The Red Sea is a unique and fragile environment. All but landlocked between Africa and Arabia, its peculiar oceanographic conditions, its geographical position and its geological history all conspire to make it particularly vulnerable to the side-effects of human civilization. In places, it is already a key environment under threat. What makes the Red Sea unique? What are the threats to this environment? Where should future research be directed? These are just three of the major questions addressed by the scientists contributing to this book.


For ecologists and environmentalists, and of general interest.

Table of Contents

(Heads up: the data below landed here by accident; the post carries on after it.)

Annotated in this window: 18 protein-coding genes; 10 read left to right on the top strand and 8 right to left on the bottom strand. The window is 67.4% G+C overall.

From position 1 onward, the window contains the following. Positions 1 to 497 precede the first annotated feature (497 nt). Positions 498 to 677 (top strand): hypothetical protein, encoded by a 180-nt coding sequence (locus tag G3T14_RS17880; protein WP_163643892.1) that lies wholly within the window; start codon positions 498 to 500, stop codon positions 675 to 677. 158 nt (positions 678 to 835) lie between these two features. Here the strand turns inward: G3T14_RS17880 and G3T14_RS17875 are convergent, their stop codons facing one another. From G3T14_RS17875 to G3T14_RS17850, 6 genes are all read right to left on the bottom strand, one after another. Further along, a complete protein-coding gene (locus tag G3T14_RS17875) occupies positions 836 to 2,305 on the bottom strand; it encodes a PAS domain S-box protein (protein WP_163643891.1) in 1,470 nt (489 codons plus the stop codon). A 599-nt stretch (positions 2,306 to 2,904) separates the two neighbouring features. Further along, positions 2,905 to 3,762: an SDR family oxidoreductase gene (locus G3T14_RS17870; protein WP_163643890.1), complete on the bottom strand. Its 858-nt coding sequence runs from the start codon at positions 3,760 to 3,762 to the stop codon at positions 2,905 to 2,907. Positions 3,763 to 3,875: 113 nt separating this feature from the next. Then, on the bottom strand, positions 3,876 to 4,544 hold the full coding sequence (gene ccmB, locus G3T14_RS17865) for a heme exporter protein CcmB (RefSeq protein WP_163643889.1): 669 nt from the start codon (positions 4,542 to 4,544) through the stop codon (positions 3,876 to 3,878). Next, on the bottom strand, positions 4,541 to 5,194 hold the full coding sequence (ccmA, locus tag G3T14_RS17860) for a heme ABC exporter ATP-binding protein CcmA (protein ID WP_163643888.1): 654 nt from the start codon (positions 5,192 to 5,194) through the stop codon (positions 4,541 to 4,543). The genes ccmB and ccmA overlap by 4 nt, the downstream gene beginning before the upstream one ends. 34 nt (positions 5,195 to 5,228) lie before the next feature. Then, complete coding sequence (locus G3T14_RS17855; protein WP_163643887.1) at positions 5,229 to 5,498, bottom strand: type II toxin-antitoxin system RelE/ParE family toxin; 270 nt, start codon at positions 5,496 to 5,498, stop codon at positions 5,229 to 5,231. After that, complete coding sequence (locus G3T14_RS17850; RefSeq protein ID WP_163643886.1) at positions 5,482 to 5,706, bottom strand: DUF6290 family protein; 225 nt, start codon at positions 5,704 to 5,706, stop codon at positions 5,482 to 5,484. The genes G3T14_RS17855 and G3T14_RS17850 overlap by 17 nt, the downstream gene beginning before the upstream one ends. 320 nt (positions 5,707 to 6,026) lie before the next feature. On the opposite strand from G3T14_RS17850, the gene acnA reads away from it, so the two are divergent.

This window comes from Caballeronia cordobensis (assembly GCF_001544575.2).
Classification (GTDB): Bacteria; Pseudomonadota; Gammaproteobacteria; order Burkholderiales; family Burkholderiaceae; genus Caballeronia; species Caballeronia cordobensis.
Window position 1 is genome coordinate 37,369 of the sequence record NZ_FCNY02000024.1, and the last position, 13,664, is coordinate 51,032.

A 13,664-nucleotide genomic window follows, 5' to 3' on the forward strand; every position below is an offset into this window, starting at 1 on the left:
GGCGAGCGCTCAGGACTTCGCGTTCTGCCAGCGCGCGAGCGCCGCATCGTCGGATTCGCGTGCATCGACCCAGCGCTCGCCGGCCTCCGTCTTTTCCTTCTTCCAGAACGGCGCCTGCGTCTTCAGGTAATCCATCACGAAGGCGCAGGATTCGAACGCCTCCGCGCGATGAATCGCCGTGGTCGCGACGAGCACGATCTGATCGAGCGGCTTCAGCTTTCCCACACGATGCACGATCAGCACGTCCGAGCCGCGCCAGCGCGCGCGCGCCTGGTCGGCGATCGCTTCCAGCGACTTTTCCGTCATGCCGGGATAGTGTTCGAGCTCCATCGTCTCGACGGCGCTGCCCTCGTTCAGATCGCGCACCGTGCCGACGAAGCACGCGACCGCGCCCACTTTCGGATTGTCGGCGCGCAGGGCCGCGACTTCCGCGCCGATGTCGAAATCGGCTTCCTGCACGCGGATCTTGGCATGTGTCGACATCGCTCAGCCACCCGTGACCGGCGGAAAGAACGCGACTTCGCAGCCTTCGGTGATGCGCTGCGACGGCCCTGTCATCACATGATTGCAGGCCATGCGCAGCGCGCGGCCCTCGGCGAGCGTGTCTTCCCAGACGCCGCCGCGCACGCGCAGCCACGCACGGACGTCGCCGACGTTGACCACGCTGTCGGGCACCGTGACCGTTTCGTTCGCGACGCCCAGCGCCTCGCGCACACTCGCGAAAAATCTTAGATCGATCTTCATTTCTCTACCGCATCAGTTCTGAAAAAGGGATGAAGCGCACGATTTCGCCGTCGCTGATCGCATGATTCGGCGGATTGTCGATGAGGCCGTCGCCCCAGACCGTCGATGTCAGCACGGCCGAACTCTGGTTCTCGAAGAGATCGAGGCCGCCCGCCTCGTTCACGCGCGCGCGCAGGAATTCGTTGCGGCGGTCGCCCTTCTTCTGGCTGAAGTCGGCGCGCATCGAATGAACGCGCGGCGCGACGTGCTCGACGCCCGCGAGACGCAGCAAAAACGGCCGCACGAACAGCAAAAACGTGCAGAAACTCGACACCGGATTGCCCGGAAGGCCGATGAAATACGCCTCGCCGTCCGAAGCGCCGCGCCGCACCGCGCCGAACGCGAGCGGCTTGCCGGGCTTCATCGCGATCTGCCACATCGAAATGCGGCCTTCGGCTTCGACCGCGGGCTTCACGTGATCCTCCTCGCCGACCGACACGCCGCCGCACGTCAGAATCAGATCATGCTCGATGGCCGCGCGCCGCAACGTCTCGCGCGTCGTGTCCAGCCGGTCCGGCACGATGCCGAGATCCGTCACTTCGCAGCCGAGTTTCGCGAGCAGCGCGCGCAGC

Introduction, S M Head. Geology and palaeogeography of the Red Sea region, C J R Braithwaite. Climate and oceanography, F J Edwards. Hot brines and the deep sea environment, L Karbe. Plankton and the pelagic environment, H Weikert. Benthos of the deep Red Sea, H Thiel. Corals and coral reefs of the Red Sea, S M Head. Benthic algae, D I Walker. Littoral and shallow subtidal environments, D A Jones et al. Molluscs of the Red Sea, M Mastaller. Echinoderms of the Red Sea, A C Campbell. Minor invertebrate groups, S M Head. Red Sea fishes, R F G Ormond et al. Turtles and marine mammals, J G Frazier et al. Sea birds of the Red Sea, P G H Evans. The human settlement of the Red Sea, M Horton. Red Sea fisheries, S M Head. Pollution, B Dicks. Conservation and management, R F G Ormond. Postscript, S M Head. Geographical index. Subject index.


© 1987
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